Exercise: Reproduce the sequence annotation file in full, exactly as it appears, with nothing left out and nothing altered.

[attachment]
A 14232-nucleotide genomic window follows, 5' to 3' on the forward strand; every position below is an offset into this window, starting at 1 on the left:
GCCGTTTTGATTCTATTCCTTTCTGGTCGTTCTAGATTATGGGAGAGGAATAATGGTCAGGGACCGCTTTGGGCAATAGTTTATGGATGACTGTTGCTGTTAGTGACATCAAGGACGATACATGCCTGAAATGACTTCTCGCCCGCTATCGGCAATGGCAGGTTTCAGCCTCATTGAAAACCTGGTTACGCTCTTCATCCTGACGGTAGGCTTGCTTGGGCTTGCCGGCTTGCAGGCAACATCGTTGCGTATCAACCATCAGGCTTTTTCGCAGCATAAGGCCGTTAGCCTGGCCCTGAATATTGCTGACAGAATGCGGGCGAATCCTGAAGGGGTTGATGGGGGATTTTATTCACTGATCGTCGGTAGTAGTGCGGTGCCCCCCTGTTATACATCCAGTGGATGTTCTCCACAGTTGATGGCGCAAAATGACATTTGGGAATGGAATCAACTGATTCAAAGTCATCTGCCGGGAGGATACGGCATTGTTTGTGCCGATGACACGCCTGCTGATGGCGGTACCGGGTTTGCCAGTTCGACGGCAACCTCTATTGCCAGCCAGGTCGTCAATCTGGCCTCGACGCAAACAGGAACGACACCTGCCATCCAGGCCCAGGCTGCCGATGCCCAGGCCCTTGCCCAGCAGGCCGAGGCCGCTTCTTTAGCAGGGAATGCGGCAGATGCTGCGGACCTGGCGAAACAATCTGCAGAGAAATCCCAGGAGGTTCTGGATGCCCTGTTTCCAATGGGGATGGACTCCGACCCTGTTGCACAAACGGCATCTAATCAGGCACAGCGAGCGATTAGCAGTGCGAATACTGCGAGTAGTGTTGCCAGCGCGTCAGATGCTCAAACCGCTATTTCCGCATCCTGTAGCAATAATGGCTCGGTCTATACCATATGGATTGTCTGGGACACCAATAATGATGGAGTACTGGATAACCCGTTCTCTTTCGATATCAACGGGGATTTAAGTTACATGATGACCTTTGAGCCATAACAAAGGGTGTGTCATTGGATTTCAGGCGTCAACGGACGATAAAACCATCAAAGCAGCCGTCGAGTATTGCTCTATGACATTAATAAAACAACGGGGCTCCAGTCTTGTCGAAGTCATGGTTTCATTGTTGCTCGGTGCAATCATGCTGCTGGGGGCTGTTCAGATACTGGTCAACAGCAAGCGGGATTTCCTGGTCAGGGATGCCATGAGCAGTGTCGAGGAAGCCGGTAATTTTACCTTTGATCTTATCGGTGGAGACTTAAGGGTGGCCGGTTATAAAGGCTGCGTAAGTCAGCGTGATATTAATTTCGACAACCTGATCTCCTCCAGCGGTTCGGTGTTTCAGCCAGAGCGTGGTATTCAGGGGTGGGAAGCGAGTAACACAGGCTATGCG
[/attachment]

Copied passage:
A 14232-nucleotide genomic window follows, 5' to 3' on the forward strand; every position below is an offset into this window, starting at 1 on the left:
GCCGTTTTGATTCTATTCCTTTCTGGTCGTTCTAGATTATGGGAGAGGAATAATGGTCAGGGACCGCTTTGGGCAATAGTTTATGGATGACTGTTGCTGTTAGTGACATCAAGGACGATACATGCCTGAAATGACTTCTCGCCCGCTATCGGCAATGGCAGGTTTCAGCCTCATTGAAAACCTGGTTACGCTCTTCATCCTGACGGTAGGCTTGCTTGGGCTTGCCGGCTTGCAGGCAACATCGTTGCGTATCAACCATCAGGCTTTTTCGCAGCATAAGGCCGTTAGCCTGGCCCTGAATATTGCTGACAGAATGCGGGCGAATCCTGAAGGGGTTGATGGGGGATTTTATTCACTGATCGTCGGTAGTAGTGCGGTGCCCCCCTGTTATACATCCAGTGGATGTTCTCCACAGTTGATGGCGCAAAATGACATTTGGGAATGGAATCAACTGATTCAAAGTCATCTGCCGGGAGGATACGGCATTGTTTGTGCCGATGACACGCCTGCTGATGGCGGTACCGGGTTTGCCAGTTCGACGGCAACCTCTATTGCCAGCCAGGTCGTCAATCTGGCCTCGACGCAAACAGGAACGACACCTGCCATCCAGGCCCAGGCTGCCGATGCCCAGGCCCTTGCCCAGCAGGCCGAGGCCGCTTCTTTAGCAGGGAATGCGGCAGATGCTGCGGACCTGGCGAAACAATCTGCAGAGAAATCCCAGGAGGTTCTGGATGCCCTGTTTCCAATGGGGATGGACTCCGACCCTGTTGCACAAACGGCATCTAATCAGGCACAGCGAGCGATTAGCAGTGCGAATACTGCGAGTAGTGTTGCCAGCGCGTCAGATGCTCAAACCGCTATTTCCGCATCCTGTAGCAATAATGGCTCGGTCTATACCATATGGATTGTCTGGGACACCAATAATGATGGAGTACTGGATAACCCGTTCTCTTTCGATATCAACGGGGATTTAAGTTACATGATGACCTTTGAGCCATAACAAAGGGTGTGTCATTGGATTTCAGGCGTCAACGGACGATAAAACCATCAAAGCAGCCGTCGAGTATTGCTCTATGACATTAATAAAACAACGGGGCTCCAGTCTTGTCGAAGTCATGGTTTCATTGTTGCTCGGTGCAATCATGCTGCTGGGGGCTGTTCAGATACTGGTCAACAGCAAGCGGGATTTCCTGGTCAGGGATGCCATGAGCAGTGTCGAGGAAGCCGGTAATTTTACCTTTGATCTTATCGGTGGAGACTTAAGGGTGGCCGGTTATAAAGGCTGCGTAAGTCAGCGTGATATTAATTTCGACAACCTGATCTCCTCCAGCGGTTCGGTGTTTCAGCCAGAGCGTGGTATTCAGGGGTGGGAAGCGAGTAACACAGGCTATGCG